nasa caltech_jpl
10th Global Trajectory Optimisation Competition

May 21, 2019, 8 p.m. UTC

June 12, 2019, 8 p.m. UTC


The competition is over.

Lost in unit conversions



The function vc(r) (equation (1) ) given r in [kpc] return the speed in [km/s].
Using r=8.34[kpc] of the Earth I obtain about 257 [km/s] which is not too far from 217 [km/s] that I found in wikipedia.
Computing n from equation (6) n = 30.8 [km/(s*kpc)] or about 10^(-15) [1/s] , the period of the sun using eqs. (6-8) should be
the solution of n*t = 2*pi or t = 2*pi/n about 6.3 * 10^15 [s] that converted in year is about 2 * 10^17 Myr, too much.

The unit in equations (1-3) is [kpc], the unit of equations (10-12) is [km/s] thus equation are not compatible.

It is possibile to give some extra information?



Ok, I solved by myself. Converting vc(r) in [kpc/Myr]
assuming that time unit is Myr in equations (6-12) R is in [kpc] and speed is in [kpc/Myr]
units are consistent and the period of the sun is about 200 Myr (should be correct).
However vc(r) must be multiplied by (10^6 * yr / kpc) about 0.001022712 to be consistent with the other equations.



That’s correct: you need to convert velocity to kpc/Myr (or any self-consistent set of units).

You may run into precision issues due to the large dynamic range of the numbers being used.

The last column in stars.txt can be used to check whether you’ve implemented your ephemeris correctly. In my case, for example, I can match the value to within 1E-3 (may be too high; I’m still checking all sources of rounding and truncation errors).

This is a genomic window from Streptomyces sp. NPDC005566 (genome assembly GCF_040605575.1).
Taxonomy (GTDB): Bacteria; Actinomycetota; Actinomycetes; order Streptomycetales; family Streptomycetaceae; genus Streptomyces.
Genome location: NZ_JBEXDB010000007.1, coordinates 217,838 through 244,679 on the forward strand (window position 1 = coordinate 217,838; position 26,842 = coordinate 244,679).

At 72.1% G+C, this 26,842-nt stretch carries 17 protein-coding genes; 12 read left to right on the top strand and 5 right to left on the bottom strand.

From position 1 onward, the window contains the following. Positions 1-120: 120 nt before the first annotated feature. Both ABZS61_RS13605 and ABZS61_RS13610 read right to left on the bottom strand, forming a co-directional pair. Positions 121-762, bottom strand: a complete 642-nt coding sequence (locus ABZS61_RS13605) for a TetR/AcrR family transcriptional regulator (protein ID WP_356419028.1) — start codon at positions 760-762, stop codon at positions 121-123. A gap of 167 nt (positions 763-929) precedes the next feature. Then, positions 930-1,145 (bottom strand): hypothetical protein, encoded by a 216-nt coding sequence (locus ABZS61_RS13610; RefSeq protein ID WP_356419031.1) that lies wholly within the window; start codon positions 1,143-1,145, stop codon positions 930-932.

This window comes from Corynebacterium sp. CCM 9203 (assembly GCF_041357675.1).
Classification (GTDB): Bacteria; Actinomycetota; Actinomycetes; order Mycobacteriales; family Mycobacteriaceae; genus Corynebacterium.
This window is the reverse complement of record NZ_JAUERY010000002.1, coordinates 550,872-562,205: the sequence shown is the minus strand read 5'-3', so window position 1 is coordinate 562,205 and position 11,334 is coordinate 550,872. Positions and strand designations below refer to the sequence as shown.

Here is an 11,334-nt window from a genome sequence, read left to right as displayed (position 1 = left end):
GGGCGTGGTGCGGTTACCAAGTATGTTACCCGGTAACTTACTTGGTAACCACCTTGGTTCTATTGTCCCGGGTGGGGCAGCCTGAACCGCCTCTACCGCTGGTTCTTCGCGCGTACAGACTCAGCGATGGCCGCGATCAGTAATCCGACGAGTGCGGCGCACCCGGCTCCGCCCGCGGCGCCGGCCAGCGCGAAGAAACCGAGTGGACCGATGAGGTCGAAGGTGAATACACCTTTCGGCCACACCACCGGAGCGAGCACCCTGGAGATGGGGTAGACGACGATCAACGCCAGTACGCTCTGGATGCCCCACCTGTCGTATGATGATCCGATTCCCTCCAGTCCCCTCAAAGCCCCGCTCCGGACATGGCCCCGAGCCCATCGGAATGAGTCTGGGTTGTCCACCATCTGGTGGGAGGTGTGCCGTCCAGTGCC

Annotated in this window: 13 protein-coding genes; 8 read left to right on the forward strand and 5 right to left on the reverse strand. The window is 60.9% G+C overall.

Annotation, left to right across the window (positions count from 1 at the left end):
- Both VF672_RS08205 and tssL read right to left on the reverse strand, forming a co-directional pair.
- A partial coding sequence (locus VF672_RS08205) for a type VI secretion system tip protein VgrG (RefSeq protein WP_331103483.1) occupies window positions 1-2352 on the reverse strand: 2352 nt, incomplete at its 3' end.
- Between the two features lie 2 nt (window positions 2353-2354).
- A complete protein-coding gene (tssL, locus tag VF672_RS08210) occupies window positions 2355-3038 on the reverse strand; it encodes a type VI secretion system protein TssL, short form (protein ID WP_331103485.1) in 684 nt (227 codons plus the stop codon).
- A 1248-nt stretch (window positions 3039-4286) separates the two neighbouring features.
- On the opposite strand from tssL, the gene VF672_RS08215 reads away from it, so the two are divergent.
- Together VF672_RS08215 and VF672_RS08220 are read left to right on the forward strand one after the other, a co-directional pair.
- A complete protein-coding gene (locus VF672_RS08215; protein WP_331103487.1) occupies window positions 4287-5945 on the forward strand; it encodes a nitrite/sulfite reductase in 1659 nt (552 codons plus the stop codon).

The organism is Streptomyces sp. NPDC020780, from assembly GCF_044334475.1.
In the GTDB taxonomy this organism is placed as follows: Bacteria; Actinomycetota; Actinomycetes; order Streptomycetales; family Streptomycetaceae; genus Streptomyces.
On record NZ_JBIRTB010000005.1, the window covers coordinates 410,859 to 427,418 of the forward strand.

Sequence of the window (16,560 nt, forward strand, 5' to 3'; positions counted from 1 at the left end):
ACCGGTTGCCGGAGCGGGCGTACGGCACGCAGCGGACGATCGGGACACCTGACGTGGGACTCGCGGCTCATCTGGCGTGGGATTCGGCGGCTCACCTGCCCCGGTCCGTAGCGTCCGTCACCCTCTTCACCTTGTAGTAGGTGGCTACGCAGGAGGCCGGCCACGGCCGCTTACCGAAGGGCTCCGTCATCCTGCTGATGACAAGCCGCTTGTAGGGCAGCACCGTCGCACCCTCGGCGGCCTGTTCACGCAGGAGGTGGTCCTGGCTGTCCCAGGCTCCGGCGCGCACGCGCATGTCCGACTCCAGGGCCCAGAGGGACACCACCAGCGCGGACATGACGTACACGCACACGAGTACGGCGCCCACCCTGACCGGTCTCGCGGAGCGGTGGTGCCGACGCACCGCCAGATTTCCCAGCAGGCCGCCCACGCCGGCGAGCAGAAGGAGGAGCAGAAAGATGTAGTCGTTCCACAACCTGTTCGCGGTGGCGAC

You can also use that value to check whether your differential equations are propagated correctly: propagate stars numerically and compare against analytical state.



Can we confirm that equations 7-8 out put is kpc and equations 10-12 output is kpc/MYr? Also, based on the description, the "t" in equations 7-12 have unit of MYr as well?



For equations (7), (8), and (9) your output will be in whatever units you use for R, nominally kpc. For (10), (11), and (12) it will be in whatever units you use for vc(R), nominally km/sec if you use expression (1) directly with r in kpc.

The units of t need to be consistent with n. If you use expression (1) directly, you will have a problem because (km/sec)/kpc will not have the right units (units need to cancel out when used as argument to a trigonometric function).

Instead, convert the output of (1) to kpc/Myr. In that manner, n = (kpc/Myr)/kpc = 1 / Myr and you can feed t in Myr to obtain the proper dimensionless units. Finally, remember to convert all angles to radians.

Long story is short: stick to kpc and Myr until and unless it demonstrates to cause numerical difficulties (related to absolute value and not units themselves).

Please log in to leave a comment.